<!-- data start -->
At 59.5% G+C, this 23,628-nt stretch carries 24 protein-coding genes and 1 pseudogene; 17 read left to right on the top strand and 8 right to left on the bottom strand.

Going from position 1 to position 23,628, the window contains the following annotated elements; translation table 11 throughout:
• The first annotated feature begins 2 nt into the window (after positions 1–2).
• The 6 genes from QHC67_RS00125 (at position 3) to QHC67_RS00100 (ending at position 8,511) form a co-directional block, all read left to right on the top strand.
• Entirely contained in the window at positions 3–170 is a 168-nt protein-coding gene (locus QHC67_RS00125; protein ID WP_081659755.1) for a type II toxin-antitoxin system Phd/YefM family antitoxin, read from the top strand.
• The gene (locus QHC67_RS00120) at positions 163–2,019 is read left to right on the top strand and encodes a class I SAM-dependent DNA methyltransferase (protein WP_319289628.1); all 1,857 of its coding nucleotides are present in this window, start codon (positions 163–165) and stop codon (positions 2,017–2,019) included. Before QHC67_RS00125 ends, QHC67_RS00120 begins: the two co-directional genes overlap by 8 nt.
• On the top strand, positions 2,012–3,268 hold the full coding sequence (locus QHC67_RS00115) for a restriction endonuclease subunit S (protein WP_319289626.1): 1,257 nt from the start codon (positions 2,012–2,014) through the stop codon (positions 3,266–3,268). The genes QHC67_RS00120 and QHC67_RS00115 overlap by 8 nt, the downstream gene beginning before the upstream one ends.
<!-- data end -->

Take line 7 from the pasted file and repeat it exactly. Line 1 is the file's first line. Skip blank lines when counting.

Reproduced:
• On the top strand, positions 2,012–3,268 hold the full coding sequence (locus QHC67_RS00115) for a restriction endonuclease subunit S (protein WP_319289626.1): 1,257 nt from the start codon (positions 2,012–2,014) through the stop codon (positions 3,266–3,268). The genes QHC67_RS00120 and QHC67_RS00115 overlap by 8 nt, the downstream gene beginning before the upstream one ends.